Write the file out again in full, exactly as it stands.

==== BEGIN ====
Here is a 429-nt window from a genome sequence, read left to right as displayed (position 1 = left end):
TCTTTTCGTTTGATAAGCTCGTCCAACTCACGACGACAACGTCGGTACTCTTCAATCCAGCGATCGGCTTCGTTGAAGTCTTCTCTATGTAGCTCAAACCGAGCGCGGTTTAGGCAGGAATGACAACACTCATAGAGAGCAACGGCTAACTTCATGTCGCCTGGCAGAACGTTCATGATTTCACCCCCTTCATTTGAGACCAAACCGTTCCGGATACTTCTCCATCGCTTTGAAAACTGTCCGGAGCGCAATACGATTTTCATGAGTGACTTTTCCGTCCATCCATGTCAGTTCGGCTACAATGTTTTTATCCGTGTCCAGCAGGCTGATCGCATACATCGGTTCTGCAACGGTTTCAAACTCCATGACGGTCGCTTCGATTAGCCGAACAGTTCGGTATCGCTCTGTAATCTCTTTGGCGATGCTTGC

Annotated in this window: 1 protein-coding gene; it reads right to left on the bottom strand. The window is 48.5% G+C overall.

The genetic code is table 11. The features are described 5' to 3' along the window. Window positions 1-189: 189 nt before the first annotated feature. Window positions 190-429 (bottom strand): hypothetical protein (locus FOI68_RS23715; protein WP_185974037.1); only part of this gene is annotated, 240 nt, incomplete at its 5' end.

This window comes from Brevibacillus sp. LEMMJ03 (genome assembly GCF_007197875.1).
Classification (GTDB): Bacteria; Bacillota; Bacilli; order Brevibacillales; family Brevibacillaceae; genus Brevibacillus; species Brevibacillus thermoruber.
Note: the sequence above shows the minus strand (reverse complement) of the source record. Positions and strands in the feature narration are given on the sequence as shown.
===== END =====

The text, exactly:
Here is a 429-nt window from a genome sequence, read left to right as displayed (position 1 = left end):
TCTTTTCGTTTGATAAGCTCGTCCAACTCACGACGACAACGTCGGTACTCTTCAATCCAGCGATCGGCTTCGTTGAAGTCTTCTCTATGTAGCTCAAACCGAGCGCGGTTTAGGCAGGAATGACAACACTCATAGAGAGCAACGGCTAACTTCATGTCGCCTGGCAGAACGTTCATGATTTCACCCCCTTCATTTGAGACCAAACCGTTCCGGATACTTCTCCATCGCTTTGAAAACTGTCCGGAGCGCAATACGATTTTCATGAGTGACTTTTCCGTCCATCCATGTCAGTTCGGCTACAATGTTTTTATCCGTGTCCAGCAGGCTGATCGCATACATCGGTTCTGCAACGGTTTCAAACTCCATGACGGTCGCTTCGATTAGCCGAACAGTTCGGTATCGCTCTGTAATCTCTTTGGCGATGCTTGC

Annotated in this window: 1 protein-coding gene; it reads right to left on the bottom strand. The window is 48.5% G+C overall.

The genetic code is table 11. The features are described 5' to 3' along the window. Window positions 1-189: 189 nt before the first annotated feature. Window positions 190-429 (bottom strand): hypothetical protein (locus FOI68_RS23715; protein WP_185974037.1); only part of this gene is annotated, 240 nt, incomplete at its 5' end.

This window comes from Brevibacillus sp. LEMMJ03 (genome assembly GCF_007197875.1).
Classification (GTDB): Bacteria; Bacillota; Bacilli; order Brevibacillales; family Brevibacillaceae; genus Brevibacillus; species Brevibacillus thermoruber.
Note: the sequence above shows the minus strand (reverse complement) of the source record. Positions and strands in the feature narration are given on the sequence as shown.